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David Recine

ACT English Grammar Rules: Singular and Plural Forms

Spotting and correcting grammar mistakes is a significant part of ACT English. Questions that test your ability to properly use singular and plural forms are especially common in the English section. You’ll often be presented with mistakes related to singular/plural word form errors, either in the text or in the answer choices. There are a few rules you should be aware of as you look for these mistakes and their proper corrections on the exam.



Plural Nouns Have Plural Verbs While Singular Nouns Have Singular Verbs

This is a rule that ACT English loves to break in its prompts. You need to pay close attention to plural forms in the readings and questions.

Suppose the subject of a sentence is a plural noun phrase, such as “my mother and father.” In that case, the verb that describes the actions of “mother and father” must also be plural. A common mistake you’ll see in an ACT English passage might read “My mother and father was enthusiastic about the school project as soon as I mentioned it to them.” Do you see the problem with was? It should be were. That’s the correct plural past tense form of to be. An improper use of a plural verb might appear in a follow-up sentence such as “To this day, my mother are proud of the work we did together on the school project.” Are would need to be changed to is, the present-tense verb that matches the singular subject mother.


If There Is A Modal Before The Verb, The Verb Will Not Have A Singular Or Plural Form

This rule is easy to forget and ACT English questions with (Reviewing Common Modals in Act English, Part 1) modals (Reviewing Common Modals in Act English, Part 2) often trick students with this rule. So remember: if there is a modal word before a verb, the verb will appear in its bare form, without any “s” added at the end to mark the verb as singular. This is also true even when the subject of a sentence is singular.

Let’s look at an example with the modal might. It’s perfectly grammatical to say “they might do that” or “she might do that.” The bare verb form do is used with both a plural subject like they and a singular subject like she if a modal is present. Remove the modal, however, and you’ll still need to follow the rule for singular verbs that go with singular subjects. Without the modal, these two statements have different verbs form, with “they do that” and “she does that.”


Plural Nouns Should Be Followed By Plural Pronouns, Singular Nouns Should Be Followed By Singular Pronouns

Pronouns must have the same plural or singular nature as the nouns they refer to. You wouldn’t say “The last two U.S. presidents served two terms, and he each had a total of eight years in office.” You would of course have to say that they each served for 8 years. Also, you wouldn’t say “The badger is a common animal in North America and they dig burrows into the ground.” You’d say that it digs holes, because you used a singular subject the badger.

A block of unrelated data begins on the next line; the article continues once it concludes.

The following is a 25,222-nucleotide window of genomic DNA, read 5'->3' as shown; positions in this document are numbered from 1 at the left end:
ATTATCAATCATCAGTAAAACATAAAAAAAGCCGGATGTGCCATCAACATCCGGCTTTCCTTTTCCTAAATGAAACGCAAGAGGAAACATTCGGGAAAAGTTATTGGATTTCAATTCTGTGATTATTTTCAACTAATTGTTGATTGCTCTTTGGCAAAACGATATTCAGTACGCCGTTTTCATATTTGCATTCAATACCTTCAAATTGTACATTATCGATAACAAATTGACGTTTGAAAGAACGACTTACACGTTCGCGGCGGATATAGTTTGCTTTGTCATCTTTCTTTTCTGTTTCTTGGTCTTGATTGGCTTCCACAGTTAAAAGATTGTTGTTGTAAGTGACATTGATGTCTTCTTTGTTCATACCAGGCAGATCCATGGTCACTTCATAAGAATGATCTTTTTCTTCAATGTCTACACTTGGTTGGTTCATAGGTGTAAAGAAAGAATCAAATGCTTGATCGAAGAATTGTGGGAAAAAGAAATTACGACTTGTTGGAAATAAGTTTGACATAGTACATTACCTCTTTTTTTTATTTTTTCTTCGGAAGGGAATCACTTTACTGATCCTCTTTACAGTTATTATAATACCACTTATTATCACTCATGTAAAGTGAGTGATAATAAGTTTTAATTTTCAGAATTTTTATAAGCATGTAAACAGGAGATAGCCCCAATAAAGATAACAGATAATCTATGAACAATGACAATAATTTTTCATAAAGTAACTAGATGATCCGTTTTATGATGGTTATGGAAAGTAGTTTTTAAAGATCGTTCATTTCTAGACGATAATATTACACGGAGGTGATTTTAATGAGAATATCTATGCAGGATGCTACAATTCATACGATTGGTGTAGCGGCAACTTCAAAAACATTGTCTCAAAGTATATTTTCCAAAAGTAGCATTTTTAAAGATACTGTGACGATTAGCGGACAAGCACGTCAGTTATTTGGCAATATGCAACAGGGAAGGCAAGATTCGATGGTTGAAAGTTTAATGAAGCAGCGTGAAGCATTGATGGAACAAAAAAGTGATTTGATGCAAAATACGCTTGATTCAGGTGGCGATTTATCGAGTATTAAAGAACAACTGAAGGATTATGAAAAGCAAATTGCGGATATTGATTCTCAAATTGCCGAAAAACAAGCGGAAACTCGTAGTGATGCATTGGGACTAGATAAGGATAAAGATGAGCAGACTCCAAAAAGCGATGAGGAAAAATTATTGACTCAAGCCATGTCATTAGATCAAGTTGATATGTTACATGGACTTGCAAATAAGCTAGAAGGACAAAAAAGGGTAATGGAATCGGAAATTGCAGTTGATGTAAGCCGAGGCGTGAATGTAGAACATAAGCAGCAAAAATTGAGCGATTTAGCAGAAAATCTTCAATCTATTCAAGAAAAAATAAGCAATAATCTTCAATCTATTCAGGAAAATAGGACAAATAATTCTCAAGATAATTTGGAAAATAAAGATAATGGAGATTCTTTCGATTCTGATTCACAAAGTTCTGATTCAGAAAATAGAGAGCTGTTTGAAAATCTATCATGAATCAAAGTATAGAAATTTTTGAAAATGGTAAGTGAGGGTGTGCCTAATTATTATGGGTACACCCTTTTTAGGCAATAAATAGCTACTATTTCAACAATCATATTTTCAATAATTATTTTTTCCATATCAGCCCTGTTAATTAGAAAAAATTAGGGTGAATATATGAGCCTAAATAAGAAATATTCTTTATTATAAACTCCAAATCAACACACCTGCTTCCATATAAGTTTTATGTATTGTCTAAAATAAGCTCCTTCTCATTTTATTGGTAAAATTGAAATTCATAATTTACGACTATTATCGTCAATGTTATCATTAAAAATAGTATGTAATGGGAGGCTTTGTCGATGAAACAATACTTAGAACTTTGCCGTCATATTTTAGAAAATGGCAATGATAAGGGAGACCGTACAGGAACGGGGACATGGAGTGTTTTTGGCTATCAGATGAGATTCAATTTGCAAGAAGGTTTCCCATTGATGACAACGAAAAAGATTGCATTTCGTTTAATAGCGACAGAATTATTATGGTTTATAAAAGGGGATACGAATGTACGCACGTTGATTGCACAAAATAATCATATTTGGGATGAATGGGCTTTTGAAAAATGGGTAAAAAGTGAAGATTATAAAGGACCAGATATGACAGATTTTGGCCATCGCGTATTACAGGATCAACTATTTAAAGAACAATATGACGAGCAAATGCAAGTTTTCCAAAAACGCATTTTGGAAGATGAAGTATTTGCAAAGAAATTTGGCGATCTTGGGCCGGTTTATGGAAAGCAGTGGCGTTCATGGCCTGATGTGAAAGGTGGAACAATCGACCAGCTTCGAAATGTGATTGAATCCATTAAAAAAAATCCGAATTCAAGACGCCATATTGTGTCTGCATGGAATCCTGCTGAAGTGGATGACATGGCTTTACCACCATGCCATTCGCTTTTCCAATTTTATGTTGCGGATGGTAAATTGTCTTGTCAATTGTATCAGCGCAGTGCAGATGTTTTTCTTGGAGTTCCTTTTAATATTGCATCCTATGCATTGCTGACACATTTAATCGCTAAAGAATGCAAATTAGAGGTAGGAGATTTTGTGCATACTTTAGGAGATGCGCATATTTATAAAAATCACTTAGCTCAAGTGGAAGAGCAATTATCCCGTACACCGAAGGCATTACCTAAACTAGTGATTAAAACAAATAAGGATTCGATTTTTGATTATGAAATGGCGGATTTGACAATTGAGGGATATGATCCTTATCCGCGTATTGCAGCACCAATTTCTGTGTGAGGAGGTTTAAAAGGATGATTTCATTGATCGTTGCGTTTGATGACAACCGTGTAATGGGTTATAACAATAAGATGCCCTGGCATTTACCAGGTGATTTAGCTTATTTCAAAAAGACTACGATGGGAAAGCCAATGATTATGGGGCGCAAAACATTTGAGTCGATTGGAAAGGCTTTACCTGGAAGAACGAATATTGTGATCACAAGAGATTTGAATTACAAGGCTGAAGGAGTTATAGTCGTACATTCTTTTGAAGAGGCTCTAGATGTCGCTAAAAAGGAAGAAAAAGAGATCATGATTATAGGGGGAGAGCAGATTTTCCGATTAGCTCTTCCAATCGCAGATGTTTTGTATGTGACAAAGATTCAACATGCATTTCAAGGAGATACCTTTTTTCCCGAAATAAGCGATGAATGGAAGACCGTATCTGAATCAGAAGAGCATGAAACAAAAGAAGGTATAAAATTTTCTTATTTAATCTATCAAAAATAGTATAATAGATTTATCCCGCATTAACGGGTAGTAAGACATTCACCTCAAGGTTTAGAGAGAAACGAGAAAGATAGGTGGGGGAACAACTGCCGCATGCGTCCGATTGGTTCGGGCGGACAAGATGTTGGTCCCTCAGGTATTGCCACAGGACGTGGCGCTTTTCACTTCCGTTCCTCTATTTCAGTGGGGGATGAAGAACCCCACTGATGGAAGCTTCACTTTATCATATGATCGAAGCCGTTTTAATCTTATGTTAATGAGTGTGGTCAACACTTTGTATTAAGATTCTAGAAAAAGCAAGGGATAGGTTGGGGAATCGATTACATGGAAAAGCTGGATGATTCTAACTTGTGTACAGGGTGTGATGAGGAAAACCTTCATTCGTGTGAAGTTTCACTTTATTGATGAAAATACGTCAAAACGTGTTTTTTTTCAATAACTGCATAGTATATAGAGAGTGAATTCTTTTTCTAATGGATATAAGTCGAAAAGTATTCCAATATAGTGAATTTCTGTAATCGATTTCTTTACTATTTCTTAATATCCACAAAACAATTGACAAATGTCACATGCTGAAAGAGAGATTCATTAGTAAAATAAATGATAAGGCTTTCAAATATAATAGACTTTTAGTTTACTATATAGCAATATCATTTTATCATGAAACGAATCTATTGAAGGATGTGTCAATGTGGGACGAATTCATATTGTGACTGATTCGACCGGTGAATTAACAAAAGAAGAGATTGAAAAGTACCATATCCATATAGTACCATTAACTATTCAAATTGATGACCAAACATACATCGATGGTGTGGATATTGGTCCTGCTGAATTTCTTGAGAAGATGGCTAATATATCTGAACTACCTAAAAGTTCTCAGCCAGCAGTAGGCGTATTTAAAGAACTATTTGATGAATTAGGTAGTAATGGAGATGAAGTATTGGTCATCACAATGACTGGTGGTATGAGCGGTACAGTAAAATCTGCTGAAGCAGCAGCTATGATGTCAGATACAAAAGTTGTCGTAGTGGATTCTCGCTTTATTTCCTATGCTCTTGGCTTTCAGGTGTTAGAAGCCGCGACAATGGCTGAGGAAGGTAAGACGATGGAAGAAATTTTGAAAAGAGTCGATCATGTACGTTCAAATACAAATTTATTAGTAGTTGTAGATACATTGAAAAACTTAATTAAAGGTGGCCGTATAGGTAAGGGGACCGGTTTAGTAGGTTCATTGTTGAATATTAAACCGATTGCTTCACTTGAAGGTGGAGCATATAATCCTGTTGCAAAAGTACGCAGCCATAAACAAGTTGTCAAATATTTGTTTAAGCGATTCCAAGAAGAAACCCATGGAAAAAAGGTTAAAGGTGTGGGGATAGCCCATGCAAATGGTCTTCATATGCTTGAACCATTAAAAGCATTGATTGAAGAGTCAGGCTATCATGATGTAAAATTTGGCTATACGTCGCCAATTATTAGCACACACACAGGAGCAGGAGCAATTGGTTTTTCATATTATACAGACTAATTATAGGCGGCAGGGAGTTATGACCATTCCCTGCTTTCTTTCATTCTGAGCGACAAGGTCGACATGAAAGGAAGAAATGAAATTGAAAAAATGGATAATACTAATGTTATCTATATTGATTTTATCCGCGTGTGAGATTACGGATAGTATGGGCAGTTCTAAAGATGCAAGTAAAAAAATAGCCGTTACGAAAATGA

On the surface this rule seems more straightforward than the rules for singular verbs. There are no exceptions of any sort to this pronoun referent rule. However, this rule is one of the easiest to forget as you read ACT English passages, and mistakes in singular and plural pronouns are some of the hardest to spot. This is because ACT English won’t necessarily present a noun and its pronoun in the same sentences, as seen in my examples above. Instead, you’re more likely to see the mistakes presented in longer segments of writing, like these:

  • The last two U.S. presidents, George W. Bush and Barack Obama, were both re-elected, serving two full terms in office. A single U.S. presidential term is four years long. This means he had a total of eight years each as president.
  • The badger is a species of animal common in North America. Digging burrows into the soft soil of the American Midwestern landscape, they live underground.

In the complex academic passage on the ACT, pronouns almost never appear in the same sentence as the nouns they reference. As a result, it’s easy for your sense of singular and plural to get “lost” in the writing maze.

To make sure you can keep track of the different singular and plural forms on the ACT, study these rules carefully. Recognizing these rules and understanding when they’ve been broken can really help your score on the ACT.


About David Recine

David is a test prep expert at Magoosh. He has a Bachelor of Social Work from the University of Wisconsin-Eau Claire and a Masters in Teaching English to Speakers of other Languages from the University of Wisconsin-River Falls. He has been teaching K-12, University, and adult education classes since 2007 and has worked with students from every continent. Currently, David lives in a small town in the American Upper Midwest. When he’s not teaching or writing, David studies Korean, plays with his son, and takes road trips to Minneapolis to get a taste of city life. Follow David on Google+ and Twitter!

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